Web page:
The measure followed a Dutch Supreme Court decision in May that said the government's rules for granting permits to projects that emit nitrogen oxide were breaching European Union environmental law. That ruling led to a freeze on permits for many construction projects.
Dutch Prime Minister Mark Rutte, whose conservative party is known as the "vroom vroom" party because of its support of motorists, admitted it was a "rotten measure" but necessary.
"No-one likes this," he said at a news conference Wednesday. "But there's really something bigger at stake. We have to stop the Netherlands from coming to a halt and jobs being lost unnecessarily."
The current speed limit of 81 mph (130 km/h) will be retained from 7 p.m. and 6 a.m. under the new plan, which Dutch broadcast NOS reported will be introduced in 2020.
The reduction in the speed limit came after major infrastructure projects across the country were placed on hold in the wake of the court ruling. Government officials wanted to build 75,000 homes next year but spent the last week trying to find a solution to cutting the pollutants, according to the BBC.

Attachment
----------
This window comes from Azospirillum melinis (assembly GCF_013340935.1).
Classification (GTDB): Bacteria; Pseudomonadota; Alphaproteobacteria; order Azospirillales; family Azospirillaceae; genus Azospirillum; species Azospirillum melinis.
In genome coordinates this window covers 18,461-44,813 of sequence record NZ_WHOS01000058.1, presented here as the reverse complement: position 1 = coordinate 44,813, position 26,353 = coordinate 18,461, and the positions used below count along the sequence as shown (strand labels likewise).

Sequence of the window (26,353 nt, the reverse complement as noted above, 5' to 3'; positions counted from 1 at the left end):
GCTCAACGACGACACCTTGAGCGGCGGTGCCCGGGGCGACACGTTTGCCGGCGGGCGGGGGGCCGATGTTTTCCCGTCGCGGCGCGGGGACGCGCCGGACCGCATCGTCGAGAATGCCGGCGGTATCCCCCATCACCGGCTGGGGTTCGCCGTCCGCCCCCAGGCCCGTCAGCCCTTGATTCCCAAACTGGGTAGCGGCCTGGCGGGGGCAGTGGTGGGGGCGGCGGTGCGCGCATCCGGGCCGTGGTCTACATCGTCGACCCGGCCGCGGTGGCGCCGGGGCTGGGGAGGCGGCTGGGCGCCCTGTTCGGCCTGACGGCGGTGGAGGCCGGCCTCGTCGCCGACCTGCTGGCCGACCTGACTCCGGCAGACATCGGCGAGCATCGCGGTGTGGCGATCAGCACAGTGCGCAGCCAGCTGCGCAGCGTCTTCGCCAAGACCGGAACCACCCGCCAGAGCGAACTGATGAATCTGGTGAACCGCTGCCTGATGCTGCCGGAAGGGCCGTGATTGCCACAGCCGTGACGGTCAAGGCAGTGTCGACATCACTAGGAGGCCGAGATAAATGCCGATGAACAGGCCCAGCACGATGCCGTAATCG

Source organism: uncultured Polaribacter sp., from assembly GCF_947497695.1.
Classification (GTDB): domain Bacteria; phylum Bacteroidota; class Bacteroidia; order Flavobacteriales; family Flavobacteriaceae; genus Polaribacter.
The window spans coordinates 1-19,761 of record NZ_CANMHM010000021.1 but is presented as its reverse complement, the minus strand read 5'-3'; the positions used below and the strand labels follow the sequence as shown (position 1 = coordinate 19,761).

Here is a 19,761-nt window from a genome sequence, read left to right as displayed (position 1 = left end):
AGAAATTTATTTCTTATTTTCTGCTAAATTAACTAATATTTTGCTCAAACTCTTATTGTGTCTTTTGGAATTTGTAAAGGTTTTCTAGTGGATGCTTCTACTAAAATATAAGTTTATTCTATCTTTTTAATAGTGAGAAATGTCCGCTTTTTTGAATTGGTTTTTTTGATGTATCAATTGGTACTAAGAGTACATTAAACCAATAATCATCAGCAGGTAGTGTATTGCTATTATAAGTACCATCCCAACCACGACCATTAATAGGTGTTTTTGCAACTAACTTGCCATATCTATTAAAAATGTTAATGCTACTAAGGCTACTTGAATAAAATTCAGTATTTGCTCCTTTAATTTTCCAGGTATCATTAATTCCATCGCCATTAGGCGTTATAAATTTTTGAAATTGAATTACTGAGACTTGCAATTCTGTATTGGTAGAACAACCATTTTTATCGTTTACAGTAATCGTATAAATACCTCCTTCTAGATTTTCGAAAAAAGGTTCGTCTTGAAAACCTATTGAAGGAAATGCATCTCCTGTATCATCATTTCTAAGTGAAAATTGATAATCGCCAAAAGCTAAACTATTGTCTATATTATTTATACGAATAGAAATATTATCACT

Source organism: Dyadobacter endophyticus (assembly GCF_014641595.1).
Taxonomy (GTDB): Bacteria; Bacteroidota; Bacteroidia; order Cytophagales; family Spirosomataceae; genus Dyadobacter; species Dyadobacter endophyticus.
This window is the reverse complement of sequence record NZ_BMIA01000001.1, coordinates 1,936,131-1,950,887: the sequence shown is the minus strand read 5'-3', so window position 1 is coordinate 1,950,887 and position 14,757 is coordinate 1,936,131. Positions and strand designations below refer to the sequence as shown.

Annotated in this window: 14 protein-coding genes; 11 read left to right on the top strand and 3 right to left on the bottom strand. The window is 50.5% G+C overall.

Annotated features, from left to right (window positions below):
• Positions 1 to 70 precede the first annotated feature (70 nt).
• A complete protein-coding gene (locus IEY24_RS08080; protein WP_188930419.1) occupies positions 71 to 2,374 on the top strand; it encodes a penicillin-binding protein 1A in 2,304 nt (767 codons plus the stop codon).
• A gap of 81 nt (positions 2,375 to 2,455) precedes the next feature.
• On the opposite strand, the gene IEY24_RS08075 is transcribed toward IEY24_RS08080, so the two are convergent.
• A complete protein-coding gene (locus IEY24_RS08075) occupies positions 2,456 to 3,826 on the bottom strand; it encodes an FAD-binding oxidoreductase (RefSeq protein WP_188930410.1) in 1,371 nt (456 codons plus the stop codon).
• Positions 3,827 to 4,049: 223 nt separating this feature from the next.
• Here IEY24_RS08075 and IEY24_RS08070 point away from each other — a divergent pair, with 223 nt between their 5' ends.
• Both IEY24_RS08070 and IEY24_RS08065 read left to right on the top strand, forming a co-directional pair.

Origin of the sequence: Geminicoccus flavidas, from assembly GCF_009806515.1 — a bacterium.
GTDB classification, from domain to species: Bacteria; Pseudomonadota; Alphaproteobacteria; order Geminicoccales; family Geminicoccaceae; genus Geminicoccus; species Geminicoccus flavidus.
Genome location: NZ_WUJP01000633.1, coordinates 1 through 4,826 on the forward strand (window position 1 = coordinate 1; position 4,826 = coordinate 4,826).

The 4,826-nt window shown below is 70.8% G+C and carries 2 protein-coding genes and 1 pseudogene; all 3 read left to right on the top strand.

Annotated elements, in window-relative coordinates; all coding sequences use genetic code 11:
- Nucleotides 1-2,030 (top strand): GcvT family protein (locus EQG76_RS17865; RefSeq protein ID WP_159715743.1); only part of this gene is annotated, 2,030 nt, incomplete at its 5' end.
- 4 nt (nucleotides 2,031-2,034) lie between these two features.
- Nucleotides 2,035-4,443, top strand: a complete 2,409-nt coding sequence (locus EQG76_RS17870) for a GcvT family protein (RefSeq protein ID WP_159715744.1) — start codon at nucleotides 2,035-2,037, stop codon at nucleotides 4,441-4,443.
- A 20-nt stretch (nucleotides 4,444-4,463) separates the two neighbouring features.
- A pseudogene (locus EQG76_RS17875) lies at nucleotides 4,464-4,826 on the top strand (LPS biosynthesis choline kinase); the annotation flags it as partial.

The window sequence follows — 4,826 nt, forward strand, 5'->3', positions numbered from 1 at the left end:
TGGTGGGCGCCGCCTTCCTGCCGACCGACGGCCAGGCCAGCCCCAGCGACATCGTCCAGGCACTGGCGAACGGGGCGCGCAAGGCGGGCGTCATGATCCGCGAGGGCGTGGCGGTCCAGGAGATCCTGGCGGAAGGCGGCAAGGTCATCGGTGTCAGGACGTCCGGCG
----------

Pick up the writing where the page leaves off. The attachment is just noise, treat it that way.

Last month, Dutch farmers clogged up nearly 700 miles of major highways across the country when they staged protests over being unfairly blamed for the emissions problem.
Rutte said Wednesday that the important delayed construction projects can resume after the speed limit has been reduced. The law change will now give the Netherlands one of the lowest speed limits in the E.U., according to Deutsche Welle.
The Association of Dutch Car Dealers slammed the plan on Wednesday, saying it will barely lower emissions. Meanwhile, the environmental organization Milieudefensie said the law was "good news for nature and the environment," Deutsche Welle reported.
Fox News' Barnini Chakraborty and the Associated Press contributed to this report.